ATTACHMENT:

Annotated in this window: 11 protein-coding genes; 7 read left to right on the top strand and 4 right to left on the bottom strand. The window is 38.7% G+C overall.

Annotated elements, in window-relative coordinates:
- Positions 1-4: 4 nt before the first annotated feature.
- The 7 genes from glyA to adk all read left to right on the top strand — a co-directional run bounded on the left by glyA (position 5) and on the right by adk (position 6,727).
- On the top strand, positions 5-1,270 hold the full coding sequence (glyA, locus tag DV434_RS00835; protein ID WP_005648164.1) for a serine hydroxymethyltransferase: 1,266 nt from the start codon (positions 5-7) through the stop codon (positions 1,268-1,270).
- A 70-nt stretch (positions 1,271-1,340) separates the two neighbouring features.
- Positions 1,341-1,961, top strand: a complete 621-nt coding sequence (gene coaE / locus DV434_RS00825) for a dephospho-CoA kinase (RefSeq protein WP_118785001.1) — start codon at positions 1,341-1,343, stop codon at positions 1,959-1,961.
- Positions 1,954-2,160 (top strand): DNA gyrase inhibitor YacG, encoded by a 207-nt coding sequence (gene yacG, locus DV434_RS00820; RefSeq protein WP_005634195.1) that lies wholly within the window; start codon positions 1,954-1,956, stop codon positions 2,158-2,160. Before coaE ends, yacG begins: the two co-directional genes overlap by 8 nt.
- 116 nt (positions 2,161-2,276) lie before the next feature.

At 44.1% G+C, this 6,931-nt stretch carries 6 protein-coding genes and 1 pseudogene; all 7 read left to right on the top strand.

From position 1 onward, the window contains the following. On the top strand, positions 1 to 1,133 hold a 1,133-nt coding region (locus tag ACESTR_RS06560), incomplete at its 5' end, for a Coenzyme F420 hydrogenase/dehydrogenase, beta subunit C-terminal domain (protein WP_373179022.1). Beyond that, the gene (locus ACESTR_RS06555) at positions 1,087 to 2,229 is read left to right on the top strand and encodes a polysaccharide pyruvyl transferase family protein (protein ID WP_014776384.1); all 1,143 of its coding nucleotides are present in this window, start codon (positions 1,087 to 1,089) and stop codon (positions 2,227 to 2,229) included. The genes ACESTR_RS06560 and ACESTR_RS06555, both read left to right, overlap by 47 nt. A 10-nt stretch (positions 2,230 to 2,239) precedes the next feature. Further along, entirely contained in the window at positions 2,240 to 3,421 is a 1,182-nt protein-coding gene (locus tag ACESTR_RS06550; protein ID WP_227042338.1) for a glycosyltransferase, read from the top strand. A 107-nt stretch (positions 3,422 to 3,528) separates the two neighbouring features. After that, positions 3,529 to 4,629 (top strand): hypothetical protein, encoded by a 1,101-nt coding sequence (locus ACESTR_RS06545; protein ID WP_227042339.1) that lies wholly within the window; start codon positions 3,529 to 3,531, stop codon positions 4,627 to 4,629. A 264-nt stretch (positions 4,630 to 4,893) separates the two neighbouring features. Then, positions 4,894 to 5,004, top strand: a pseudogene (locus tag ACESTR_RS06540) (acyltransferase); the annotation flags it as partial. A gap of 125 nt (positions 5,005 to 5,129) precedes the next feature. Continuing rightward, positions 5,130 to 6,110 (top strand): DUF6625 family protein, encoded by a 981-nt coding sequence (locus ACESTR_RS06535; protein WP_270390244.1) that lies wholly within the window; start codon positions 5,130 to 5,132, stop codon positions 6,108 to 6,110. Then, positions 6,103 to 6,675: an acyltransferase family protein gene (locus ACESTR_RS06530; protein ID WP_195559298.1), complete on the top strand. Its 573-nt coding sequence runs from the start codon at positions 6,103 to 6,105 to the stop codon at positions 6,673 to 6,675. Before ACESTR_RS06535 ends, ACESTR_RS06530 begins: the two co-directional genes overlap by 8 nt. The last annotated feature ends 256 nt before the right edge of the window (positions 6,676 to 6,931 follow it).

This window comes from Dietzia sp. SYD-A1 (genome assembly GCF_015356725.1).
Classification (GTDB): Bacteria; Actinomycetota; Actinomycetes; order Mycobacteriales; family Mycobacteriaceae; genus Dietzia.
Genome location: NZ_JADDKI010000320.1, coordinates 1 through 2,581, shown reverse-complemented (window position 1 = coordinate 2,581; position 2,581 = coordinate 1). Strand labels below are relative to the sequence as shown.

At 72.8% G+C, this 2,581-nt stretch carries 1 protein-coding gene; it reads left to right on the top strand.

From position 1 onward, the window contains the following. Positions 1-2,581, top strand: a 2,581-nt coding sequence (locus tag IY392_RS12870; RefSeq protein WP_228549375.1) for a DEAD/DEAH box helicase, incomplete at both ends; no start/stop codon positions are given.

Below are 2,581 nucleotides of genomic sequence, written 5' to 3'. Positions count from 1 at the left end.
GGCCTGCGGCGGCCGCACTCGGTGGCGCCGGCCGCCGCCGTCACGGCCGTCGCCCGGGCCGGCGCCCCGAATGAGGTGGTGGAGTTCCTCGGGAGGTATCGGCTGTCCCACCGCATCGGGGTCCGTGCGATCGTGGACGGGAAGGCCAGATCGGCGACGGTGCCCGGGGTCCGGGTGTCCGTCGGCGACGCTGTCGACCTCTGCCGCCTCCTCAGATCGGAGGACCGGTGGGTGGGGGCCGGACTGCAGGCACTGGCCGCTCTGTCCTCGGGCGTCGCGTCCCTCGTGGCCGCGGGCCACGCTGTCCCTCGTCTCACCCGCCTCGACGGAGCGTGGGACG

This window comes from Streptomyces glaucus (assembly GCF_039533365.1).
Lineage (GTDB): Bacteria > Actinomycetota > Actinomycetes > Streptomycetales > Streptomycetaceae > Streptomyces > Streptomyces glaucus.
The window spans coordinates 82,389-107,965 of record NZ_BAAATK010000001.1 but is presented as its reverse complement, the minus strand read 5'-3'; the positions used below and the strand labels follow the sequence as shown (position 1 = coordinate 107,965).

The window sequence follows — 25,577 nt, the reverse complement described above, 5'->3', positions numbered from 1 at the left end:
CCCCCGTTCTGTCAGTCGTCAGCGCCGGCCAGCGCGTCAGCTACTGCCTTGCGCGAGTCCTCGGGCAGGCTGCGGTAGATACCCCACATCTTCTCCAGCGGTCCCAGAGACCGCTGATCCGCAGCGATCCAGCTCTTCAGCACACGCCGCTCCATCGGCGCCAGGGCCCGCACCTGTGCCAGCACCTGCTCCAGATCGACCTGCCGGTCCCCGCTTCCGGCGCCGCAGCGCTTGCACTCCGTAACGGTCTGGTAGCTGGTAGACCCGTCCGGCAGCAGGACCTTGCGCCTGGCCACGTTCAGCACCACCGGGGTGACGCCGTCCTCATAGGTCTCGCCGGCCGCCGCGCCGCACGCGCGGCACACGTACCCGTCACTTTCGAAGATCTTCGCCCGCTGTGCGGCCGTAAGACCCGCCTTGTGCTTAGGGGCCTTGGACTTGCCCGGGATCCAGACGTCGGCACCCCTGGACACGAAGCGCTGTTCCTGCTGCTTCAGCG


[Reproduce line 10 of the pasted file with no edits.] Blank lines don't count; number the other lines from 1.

At 44.1% G+C, this 6,931-nt stretch carries 6 protein-coding genes and 1 pseudogene; all 7 read left to right on the top strand.